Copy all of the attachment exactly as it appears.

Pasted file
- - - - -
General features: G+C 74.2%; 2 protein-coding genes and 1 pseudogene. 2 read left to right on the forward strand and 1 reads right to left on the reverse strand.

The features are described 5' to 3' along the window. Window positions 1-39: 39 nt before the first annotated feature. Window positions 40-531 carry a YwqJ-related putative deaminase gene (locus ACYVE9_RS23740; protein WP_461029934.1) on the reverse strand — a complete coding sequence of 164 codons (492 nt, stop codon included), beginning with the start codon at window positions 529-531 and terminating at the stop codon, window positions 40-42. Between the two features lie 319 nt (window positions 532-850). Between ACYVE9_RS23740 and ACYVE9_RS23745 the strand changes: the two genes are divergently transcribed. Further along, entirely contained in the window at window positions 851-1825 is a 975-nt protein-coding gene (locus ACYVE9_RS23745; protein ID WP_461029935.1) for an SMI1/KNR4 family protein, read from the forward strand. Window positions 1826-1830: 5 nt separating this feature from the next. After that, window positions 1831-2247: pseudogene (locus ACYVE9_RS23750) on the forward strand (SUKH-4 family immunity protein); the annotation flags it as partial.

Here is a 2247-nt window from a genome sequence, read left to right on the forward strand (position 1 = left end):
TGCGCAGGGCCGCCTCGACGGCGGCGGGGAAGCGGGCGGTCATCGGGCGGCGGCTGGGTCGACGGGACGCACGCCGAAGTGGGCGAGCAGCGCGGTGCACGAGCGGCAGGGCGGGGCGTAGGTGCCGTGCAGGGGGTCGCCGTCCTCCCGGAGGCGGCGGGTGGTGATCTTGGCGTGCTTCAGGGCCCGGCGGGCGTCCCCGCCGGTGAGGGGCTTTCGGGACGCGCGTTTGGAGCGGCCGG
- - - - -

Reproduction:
General features: G+C 74.2%; 2 protein-coding genes and 1 pseudogene. 2 read left to right on the forward strand and 1 reads right to left on the reverse strand.

The features are described 5' to 3' along the window. Window positions 1-39: 39 nt before the first annotated feature. Window positions 40-531 carry a YwqJ-related putative deaminase gene (locus ACYVE9_RS23740; protein WP_461029934.1) on the reverse strand — a complete coding sequence of 164 codons (492 nt, stop codon included), beginning with the start codon at window positions 529-531 and terminating at the stop codon, window positions 40-42. Between the two features lie 319 nt (window positions 532-850). Between ACYVE9_RS23740 and ACYVE9_RS23745 the strand changes: the two genes are divergently transcribed. Further along, entirely contained in the window at window positions 851-1825 is a 975-nt protein-coding gene (locus ACYVE9_RS23745; protein ID WP_461029935.1) for an SMI1/KNR4 family protein, read from the forward strand. Window positions 1826-1830: 5 nt separating this feature from the next. After that, window positions 1831-2247: pseudogene (locus ACYVE9_RS23750) on the forward strand (SUKH-4 family immunity protein); the annotation flags it as partial.

Here is a 2247-nt window from a genome sequence, read left to right on the forward strand (position 1 = left end):
TGCGCAGGGCCGCCTCGACGGCGGCGGGGAAGCGGGCGGTCATCGGGCGGCGGCTGGGTCGACGGGACGCACGCCGAAGTGGGCGAGCAGCGCGGTGCACGAGCGGCAGGGCGGGGCGTAGGTGCCGTGCAGGGGGTCGCCGTCCTCCCGGAGGCGGCGGGTGGTGATCTTGGCGTGCTTCAGGGCCCGGCGGGCGTCCCCGCCGGTGAGGGGCTTTCGGGACGCGCGTTTGGAGCGGCCGG